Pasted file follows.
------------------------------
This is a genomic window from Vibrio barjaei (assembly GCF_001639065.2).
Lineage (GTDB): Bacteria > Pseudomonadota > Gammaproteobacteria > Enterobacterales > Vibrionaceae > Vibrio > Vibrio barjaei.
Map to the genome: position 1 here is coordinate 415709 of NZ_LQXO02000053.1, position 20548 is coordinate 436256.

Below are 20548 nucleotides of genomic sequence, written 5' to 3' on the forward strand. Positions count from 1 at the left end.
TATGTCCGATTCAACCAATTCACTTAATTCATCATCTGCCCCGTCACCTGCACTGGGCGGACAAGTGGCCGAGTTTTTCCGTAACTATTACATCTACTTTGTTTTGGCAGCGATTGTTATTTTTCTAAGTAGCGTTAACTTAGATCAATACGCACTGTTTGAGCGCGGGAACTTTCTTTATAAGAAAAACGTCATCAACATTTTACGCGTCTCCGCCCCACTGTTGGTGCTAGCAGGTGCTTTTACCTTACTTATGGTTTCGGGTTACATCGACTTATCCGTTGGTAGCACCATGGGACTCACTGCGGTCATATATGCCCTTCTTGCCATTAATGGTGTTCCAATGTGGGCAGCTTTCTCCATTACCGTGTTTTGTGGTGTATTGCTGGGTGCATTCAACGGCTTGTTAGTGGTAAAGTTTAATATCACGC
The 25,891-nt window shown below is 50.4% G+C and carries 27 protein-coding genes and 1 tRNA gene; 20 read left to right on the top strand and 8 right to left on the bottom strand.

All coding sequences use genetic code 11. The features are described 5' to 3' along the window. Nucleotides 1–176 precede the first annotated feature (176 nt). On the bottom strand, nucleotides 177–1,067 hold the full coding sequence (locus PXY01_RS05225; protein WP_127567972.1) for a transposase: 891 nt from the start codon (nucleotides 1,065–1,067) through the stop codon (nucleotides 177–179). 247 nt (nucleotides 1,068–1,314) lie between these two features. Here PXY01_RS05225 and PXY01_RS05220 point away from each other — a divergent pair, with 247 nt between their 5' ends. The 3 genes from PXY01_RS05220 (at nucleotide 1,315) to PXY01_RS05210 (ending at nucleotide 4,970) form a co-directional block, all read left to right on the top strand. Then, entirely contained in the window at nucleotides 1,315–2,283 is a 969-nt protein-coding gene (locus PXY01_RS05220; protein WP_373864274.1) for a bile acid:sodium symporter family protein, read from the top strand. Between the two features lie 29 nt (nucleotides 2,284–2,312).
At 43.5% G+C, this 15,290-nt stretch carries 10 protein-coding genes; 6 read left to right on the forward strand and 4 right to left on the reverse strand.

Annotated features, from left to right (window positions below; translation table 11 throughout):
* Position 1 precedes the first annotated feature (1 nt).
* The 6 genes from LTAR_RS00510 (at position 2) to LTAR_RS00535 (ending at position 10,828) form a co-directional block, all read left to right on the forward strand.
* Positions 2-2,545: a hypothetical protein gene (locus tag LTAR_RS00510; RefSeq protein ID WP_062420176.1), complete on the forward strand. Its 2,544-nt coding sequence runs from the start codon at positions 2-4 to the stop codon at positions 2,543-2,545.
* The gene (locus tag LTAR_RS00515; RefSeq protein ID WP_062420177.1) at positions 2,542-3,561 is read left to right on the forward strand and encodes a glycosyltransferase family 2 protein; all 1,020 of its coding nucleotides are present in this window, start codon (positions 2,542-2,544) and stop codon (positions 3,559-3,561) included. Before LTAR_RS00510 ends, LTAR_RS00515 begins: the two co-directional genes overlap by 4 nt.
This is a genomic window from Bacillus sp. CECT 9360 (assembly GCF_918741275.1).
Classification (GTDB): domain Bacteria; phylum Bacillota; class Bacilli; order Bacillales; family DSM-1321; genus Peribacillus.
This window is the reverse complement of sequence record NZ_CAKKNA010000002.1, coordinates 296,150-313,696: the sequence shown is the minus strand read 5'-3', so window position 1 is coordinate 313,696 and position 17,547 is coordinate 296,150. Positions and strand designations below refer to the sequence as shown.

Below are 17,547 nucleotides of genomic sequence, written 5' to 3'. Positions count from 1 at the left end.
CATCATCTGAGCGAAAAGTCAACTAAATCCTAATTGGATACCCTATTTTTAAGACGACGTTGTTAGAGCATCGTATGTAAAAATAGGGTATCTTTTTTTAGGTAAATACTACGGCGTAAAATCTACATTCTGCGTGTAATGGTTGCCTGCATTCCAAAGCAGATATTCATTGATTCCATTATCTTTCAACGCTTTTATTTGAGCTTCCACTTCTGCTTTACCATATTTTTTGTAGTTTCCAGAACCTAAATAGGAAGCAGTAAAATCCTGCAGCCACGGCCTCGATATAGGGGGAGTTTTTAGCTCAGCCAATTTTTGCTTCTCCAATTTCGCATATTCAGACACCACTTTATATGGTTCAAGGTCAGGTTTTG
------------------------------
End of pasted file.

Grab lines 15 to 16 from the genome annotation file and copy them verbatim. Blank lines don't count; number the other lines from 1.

Classification (GTDB): domain Bacteria; phylum Bacillota; class Bacilli; order Bacillales; family DSM-1321; genus Peribacillus.
This window is the reverse complement of sequence record NZ_CAKKNA010000002.1, coordinates 296,150-313,696: the sequence shown is the minus strand read 5'-3', so window position 1 is coordinate 313,696 and position 17,547 is coordinate 296,150. Positions and strand designations below refer to the sequence as shown.